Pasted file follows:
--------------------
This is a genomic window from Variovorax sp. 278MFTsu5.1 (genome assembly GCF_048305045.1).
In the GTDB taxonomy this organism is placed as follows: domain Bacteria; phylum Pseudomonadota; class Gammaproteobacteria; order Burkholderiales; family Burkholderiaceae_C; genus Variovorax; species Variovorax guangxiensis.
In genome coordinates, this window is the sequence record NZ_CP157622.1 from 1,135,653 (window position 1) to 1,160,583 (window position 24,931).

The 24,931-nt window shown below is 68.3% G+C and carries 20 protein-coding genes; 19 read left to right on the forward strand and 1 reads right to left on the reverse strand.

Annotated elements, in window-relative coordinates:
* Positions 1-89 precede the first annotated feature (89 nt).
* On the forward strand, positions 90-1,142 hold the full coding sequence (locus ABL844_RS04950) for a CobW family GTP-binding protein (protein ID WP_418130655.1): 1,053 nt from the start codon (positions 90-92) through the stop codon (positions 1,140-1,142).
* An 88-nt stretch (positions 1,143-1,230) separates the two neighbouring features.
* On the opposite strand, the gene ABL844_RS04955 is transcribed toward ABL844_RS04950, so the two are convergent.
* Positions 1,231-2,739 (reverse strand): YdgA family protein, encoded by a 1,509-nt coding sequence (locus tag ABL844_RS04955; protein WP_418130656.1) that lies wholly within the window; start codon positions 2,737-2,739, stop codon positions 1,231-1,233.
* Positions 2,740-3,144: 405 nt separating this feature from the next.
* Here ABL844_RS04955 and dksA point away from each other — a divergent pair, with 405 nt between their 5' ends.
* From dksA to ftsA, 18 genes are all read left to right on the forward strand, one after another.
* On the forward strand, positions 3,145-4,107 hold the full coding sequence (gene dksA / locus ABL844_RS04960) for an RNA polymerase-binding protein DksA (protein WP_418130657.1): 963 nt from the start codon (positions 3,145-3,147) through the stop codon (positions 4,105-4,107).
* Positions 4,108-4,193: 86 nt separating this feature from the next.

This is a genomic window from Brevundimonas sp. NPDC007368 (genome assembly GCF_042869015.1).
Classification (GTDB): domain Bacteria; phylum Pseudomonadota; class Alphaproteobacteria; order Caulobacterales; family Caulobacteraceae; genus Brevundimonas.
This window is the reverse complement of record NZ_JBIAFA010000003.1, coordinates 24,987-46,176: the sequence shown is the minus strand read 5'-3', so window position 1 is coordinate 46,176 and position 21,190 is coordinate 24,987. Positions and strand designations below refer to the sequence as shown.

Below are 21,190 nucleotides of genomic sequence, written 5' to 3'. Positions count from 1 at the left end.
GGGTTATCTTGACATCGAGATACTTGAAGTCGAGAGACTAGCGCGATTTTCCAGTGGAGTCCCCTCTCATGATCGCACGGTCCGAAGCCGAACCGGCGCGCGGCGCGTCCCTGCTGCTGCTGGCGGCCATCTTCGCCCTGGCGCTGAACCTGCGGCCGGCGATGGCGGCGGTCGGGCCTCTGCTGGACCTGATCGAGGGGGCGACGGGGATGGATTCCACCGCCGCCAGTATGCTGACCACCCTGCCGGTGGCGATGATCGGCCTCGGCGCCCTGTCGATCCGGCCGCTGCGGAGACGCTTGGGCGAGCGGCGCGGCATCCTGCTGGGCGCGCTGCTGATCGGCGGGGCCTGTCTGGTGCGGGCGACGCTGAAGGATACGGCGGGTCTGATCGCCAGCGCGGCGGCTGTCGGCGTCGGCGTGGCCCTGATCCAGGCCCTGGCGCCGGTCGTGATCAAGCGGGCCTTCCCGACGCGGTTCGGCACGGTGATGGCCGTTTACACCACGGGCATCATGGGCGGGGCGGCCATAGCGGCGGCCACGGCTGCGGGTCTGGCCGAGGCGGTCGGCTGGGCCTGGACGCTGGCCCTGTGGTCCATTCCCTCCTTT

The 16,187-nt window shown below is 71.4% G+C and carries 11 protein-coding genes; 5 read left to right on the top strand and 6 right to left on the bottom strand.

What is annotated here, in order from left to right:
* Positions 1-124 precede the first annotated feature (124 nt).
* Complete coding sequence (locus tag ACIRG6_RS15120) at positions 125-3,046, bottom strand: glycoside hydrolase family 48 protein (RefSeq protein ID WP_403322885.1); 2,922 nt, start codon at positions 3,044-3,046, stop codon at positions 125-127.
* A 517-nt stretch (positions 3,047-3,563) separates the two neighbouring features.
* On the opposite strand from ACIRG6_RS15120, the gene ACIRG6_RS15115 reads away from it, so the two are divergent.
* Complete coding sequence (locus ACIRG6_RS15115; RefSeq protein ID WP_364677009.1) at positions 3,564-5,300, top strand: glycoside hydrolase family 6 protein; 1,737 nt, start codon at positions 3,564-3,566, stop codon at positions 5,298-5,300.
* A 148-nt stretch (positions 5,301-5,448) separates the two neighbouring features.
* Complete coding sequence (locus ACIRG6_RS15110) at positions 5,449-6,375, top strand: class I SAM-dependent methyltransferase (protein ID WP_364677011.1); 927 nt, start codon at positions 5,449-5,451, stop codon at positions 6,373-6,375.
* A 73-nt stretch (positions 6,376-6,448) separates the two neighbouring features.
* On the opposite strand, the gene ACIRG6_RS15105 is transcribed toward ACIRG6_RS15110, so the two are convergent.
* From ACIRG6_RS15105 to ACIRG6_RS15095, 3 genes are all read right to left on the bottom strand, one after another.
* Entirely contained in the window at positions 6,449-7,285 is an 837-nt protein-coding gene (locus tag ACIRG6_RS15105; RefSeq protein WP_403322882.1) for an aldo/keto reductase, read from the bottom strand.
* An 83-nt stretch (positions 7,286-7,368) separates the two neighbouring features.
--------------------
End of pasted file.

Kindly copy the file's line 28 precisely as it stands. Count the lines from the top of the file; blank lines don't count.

* A 148-nt stretch (positions 5,301-5,448) separates the two neighbouring features.